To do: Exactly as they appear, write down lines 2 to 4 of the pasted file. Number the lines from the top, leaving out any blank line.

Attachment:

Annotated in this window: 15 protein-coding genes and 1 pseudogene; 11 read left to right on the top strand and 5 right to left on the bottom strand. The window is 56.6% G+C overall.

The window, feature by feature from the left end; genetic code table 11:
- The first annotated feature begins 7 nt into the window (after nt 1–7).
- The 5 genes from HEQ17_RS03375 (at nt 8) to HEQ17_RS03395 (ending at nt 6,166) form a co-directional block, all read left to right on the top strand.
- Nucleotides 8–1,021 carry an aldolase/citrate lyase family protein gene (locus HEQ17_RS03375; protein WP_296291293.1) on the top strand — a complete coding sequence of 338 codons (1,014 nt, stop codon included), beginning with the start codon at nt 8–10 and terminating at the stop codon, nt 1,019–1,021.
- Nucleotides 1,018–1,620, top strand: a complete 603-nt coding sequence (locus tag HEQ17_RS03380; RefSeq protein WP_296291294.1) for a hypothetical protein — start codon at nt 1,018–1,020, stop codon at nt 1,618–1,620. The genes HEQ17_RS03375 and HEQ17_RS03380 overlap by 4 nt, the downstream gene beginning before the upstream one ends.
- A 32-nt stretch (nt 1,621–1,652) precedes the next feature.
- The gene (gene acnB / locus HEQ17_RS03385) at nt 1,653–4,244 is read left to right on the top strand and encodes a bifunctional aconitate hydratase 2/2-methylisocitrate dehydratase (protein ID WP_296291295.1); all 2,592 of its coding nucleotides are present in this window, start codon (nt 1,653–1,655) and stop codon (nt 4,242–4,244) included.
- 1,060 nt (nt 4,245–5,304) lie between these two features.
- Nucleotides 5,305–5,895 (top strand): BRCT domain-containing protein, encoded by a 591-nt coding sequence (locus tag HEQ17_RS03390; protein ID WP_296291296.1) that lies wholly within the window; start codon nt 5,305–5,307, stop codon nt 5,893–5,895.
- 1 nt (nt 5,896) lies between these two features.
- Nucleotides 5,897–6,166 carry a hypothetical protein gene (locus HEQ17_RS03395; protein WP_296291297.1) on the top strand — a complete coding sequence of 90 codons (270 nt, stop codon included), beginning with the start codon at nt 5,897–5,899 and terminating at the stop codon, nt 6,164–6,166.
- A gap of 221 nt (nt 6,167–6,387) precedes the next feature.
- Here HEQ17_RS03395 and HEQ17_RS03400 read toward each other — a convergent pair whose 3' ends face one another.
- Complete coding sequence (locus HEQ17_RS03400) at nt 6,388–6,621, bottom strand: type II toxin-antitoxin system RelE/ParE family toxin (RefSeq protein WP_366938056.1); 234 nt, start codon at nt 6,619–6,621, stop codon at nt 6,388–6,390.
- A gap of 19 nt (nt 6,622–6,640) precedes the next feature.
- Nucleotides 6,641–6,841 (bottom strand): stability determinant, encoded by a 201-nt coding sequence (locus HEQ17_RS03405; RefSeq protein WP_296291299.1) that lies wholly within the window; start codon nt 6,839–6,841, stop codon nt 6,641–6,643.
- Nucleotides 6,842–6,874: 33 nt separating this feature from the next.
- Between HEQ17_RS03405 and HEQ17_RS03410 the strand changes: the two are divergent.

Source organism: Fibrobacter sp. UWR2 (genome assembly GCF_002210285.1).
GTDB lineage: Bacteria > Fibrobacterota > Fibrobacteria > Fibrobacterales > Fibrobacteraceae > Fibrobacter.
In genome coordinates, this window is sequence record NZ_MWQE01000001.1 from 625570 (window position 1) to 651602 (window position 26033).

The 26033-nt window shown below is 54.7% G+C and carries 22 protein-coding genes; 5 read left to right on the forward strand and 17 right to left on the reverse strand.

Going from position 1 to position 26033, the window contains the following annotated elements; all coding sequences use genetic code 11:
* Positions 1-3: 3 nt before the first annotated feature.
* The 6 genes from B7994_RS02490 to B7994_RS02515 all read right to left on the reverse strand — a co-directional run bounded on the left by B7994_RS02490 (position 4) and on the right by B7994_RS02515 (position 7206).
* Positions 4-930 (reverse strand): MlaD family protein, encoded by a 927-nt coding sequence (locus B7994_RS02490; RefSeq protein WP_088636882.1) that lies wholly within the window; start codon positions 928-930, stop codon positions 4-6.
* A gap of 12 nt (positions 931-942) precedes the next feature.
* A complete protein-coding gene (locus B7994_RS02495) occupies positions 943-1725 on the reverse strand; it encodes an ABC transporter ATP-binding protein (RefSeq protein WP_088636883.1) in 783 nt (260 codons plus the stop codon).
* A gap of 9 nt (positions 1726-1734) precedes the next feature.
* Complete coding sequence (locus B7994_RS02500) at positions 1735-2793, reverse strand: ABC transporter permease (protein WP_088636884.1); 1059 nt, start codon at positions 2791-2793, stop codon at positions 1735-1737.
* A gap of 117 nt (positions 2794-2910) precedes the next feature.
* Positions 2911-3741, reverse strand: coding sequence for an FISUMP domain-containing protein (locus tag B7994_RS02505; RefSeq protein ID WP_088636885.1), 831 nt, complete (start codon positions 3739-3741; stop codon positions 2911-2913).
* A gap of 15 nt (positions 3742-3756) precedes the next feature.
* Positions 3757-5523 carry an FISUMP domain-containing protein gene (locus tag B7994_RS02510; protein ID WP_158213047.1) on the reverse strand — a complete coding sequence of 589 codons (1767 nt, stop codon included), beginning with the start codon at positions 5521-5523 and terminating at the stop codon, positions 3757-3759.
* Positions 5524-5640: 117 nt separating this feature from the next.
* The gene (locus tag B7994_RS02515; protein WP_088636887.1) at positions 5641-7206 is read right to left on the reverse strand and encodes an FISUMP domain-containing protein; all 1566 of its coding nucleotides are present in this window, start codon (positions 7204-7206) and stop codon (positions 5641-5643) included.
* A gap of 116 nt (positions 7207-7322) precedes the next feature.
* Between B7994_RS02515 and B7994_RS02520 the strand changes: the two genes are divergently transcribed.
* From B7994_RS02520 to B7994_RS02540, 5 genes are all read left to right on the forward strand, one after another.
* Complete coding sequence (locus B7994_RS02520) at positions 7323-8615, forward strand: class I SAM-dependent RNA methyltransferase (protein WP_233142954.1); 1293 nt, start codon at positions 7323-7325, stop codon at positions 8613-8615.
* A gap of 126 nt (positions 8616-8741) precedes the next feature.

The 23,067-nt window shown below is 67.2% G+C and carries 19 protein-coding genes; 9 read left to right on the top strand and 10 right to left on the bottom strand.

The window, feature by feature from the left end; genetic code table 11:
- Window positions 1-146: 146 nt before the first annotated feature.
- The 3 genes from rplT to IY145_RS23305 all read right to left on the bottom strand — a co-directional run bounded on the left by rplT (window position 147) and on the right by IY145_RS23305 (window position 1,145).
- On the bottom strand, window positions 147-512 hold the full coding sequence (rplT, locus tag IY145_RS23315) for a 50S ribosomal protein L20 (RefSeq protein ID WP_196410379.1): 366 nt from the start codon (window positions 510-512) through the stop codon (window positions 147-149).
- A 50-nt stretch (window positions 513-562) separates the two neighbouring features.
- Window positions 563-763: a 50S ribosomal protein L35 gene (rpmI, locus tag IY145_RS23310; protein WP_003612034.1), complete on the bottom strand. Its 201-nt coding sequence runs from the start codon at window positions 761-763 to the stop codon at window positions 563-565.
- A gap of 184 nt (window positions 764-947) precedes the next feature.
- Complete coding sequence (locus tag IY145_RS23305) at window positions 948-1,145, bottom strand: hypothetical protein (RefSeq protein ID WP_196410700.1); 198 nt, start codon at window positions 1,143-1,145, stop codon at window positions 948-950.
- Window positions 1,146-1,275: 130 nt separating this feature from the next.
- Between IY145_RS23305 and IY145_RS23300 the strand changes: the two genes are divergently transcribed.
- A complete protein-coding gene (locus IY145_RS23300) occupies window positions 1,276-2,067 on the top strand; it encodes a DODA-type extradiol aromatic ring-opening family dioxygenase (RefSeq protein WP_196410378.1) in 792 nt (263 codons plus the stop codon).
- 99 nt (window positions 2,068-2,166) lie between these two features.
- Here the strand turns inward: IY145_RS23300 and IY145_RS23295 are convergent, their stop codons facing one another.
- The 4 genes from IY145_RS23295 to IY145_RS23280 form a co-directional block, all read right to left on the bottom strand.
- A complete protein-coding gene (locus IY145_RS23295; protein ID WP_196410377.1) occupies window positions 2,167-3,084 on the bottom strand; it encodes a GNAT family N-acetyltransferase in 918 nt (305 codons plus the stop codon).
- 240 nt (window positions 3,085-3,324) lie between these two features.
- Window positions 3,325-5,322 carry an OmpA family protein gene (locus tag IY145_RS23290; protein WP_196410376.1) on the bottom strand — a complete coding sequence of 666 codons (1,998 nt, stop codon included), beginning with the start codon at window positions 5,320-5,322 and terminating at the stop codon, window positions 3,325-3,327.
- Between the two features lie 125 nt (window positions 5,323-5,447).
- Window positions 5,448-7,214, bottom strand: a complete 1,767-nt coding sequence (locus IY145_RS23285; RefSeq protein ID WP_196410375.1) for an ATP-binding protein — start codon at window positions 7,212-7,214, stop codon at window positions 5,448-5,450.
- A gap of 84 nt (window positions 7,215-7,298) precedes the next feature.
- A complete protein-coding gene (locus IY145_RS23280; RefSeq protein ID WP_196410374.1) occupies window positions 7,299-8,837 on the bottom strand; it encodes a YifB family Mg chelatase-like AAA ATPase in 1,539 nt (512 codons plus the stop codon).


The window, feature by feature from the left end; genetic code table 11:
- The first annotated feature begins 7 nt into the window (after nt 1–7).
- The 5 genes from HEQ17_RS03375 (at nt 8) to HEQ17_RS03395 (ending at nt 6,166) form a co-directional block, all read left to right on the top strand.